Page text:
Though a little outdated, I stumbled upon an audio-recording I'd made of this piece today, and, nearly three years later, still find it poignant.
I used to believe I wasn’t naïve.
But falling in love with a 28 year old Republican has somehow proven me wrong.
My father tells me I think the world is kinder than it really is, and that sometimes I need to respect its danger.
My independence tells me that I shouldn’t be afraid of walking down the street my whole life. If something bad is going to happen to me, it won’t happen under my pretense.
But my independence has begun to fail; I used to spend Sunday afternoons on a whimsical jaunt through campus or along the river road, finding whatever I might find in old buildings and in river-muck. No one to keep time, I’d drop schedules and deadlines aside for a while and turn to my shuttered craft of focal length and light. But those other kinds of Sundays were years ago, and Sundays now mean the couch. We sit curled, vegged, and wedged. Between his chest and the furniture's brown, leather skin I pass time without a thought.
The light this morning is shut out by a gray filter; clouds and dotted precipitation slow traffic as I dive through a hole in it toward the Hennepin and Uptown. I don’t usually turn here from 394, but the hunt for breakfast and wi-fi has my stomach pulled in several directions. After a meandering drive through the morning’s dimness, I park both my Corolla and myself at the Longfellow Grill. An americano and a breakfast of oatmeal pancakes and fruit wait while I write here in a pensive calm as rain patters outside the window. As the earth cleanses itself, I’ve found my own moment to breathe.
The question was posed to me yesterday: “Have you found that you’re missing the weekend?” Though missing the weekend doesn’t mean I was so drunk I don’t remember it, I’ve begun to book myself with events that would normally take place during the week. I schedule them in and around my work schedule because the week brings my thesis and midterms and essays, and I feel like my blue papermate pen will never leave my hand.
It follows me to work where I take orders in its script; it’s responsible for filling my calendar; it writes assignments and my to-do lists that rival the length of a library catalog. Yet I cannot seem to separate myself from it. It is my favorite thing, this blue pen. Sometimes, when I write with it, all slows for my thoughts to collect, but usually its ballpoint can’t scribble fast enough. I have a box of 64—which reminds me—I started to write this because I fell in love with a 28-year-old who thinks I’m naïve.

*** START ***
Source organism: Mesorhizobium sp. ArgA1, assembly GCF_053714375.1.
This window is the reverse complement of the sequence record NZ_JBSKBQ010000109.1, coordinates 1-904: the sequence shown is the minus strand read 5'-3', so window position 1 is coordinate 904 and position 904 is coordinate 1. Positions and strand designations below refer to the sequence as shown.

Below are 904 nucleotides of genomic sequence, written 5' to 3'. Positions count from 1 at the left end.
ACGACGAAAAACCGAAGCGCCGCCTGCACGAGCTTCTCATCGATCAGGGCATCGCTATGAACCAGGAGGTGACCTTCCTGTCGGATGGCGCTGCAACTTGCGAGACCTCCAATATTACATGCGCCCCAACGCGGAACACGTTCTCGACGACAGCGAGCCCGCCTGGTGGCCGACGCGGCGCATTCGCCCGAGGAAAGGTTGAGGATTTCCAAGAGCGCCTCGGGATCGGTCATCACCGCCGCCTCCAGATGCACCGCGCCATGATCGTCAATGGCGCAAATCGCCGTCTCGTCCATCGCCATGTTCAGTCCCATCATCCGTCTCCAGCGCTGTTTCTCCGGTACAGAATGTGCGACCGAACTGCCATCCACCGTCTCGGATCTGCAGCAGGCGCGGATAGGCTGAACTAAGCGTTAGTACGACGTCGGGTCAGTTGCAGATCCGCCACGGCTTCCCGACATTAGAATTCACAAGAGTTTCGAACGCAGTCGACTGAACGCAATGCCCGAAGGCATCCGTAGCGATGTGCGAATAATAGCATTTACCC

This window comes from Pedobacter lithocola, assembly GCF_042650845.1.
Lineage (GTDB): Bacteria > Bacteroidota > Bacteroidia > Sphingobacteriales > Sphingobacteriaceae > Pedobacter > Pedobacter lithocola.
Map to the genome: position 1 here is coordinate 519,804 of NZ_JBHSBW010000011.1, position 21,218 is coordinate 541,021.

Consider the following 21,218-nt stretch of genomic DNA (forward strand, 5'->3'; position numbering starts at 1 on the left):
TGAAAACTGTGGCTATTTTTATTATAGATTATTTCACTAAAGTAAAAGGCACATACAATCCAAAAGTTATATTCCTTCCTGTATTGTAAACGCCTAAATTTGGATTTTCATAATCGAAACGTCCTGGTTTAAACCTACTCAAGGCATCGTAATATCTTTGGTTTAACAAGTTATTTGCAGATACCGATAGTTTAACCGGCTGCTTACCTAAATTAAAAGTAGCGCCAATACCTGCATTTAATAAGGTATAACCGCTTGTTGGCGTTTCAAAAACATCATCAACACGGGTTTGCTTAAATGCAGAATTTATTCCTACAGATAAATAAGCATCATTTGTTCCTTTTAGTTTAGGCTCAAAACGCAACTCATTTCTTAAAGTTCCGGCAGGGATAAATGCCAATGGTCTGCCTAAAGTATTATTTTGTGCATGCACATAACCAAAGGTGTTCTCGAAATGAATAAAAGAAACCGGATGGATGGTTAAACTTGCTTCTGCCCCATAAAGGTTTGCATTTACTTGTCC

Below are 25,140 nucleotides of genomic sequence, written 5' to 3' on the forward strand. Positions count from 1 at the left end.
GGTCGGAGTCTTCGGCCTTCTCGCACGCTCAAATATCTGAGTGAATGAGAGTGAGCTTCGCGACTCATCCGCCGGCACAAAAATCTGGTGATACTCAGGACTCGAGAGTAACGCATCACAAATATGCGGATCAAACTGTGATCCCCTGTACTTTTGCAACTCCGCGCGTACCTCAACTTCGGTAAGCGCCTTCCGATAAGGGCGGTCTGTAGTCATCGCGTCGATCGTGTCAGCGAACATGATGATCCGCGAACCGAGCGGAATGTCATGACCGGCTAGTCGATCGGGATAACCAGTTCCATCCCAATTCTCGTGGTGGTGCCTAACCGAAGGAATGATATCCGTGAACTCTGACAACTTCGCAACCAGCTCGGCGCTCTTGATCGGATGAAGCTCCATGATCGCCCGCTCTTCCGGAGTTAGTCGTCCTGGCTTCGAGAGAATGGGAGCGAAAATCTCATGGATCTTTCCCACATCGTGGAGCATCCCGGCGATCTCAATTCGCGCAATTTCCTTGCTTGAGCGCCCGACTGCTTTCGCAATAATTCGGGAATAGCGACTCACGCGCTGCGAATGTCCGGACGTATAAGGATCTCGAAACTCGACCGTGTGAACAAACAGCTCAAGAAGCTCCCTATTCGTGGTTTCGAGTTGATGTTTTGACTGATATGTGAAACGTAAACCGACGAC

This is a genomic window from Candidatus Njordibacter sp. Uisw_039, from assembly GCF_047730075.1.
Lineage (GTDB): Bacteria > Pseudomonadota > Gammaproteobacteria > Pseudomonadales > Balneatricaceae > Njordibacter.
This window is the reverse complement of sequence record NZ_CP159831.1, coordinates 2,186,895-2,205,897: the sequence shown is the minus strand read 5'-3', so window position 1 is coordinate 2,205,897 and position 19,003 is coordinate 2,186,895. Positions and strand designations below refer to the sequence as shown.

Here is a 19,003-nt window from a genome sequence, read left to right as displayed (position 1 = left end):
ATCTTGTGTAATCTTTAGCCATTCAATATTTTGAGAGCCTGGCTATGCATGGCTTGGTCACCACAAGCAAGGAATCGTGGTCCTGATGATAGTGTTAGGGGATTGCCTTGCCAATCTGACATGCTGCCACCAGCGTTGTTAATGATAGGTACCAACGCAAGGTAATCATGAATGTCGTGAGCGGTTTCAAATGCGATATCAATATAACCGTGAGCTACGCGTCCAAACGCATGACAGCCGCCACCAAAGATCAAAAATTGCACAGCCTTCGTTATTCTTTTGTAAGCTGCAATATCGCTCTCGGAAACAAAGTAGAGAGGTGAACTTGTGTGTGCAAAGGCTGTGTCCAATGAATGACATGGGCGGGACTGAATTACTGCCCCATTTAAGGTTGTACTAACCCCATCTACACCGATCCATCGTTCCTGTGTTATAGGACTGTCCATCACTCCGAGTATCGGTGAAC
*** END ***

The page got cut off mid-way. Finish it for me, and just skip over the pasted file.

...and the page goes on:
After dating a week, he had wrapped that box of pens in brown paper. “Happy Knowing for a week,” he said, handing me the smallish box as I sat across from him on the couch. As I tore the sturdy wrapping, I realized he’d paid attention and noticed my favorite and only kind of pen and I had sort of melted right there. Well, I would have melted save for the fact that his apartment—a drafty, converted stable house with its original 1911 windows—was particularly cold that November evening. Playing dumb and pretending he hadn’t intentionally turned down the heat, we made a fire in its space and spent the evening as close to its flame as we could get without burning ourselves. The pens watched us from the coffee table.
It was yesterday afternoon we’d fought. Not in a screaming and yelling sense, but a frustrated confusion. He called me naïve for buying a solo ticket to Atlanta that landed at 10:00 PM. I didn’t understand the problem. “You don’t wear a bullet proof vest you know,” he said and furiously ended the call.
With wet eyes and my defenses alert, I demanded a second opinion on the matter.
And after no one else picked up, I called my father—a 54-year-old Republican—to find that he sort of agreed.
He was laughing when he answered, knowing the question’s premise before I could even pose it to him. “You know you’re not supposed to call your father when these things happen,” he chuckled. I defiantly asked him not to get too excited, reporting that he was the only one in the moment who’d answered the phone.
But the truth is I call my father for advice a lot. As the old saying goes, your parents become your friends as you age, and so far I’m fitting the bill like every other twenty-something on the planet. Allowing the other man in my life to do so, my father doesn’t take me on dates to dinner and the theater like he used to when I was in my teens, and our relationships has taken on another kind of form. He’s removed much of the say-so and control he once had… allowing me to figure out my own agenda, and call on him when I need a little support in my endeavors.
Nevertheless, he will always be the person I seek for gentle reassurance, and all the right words when I’m upset or discouraged or in a general disarray with my life’s plan. He speaks softly when he explains matters to me—the words come almost under his breath, as if he’s reserved them only for my ears. But as his own ears age, I’ve found that my own volume requires increase. It's nice, though, to have the option to speak up, to own up, and to explore my own words as they exists in the lives of those who surround me. And so I turn the volume up when ears become deaf or I must match the volume presented to me. But when it comes to my father, I tend to turn my own volume to a bare minimum—catching the bumbles and mutters of his speech. He is not an old man, but as he ages, I realize just how carefully and intently I must place myself within his life and his advice.
But as the volume of my naivety has become lowered, it has not disappeared.
I used to think I wasn’t naïve at all.
But I also used to think I knew everything at 13.
Once I hit 16, of course, then I knew better.
And then, there was 18 and college.
And at 22? I used to think I’d be past all that.
March 8, 2009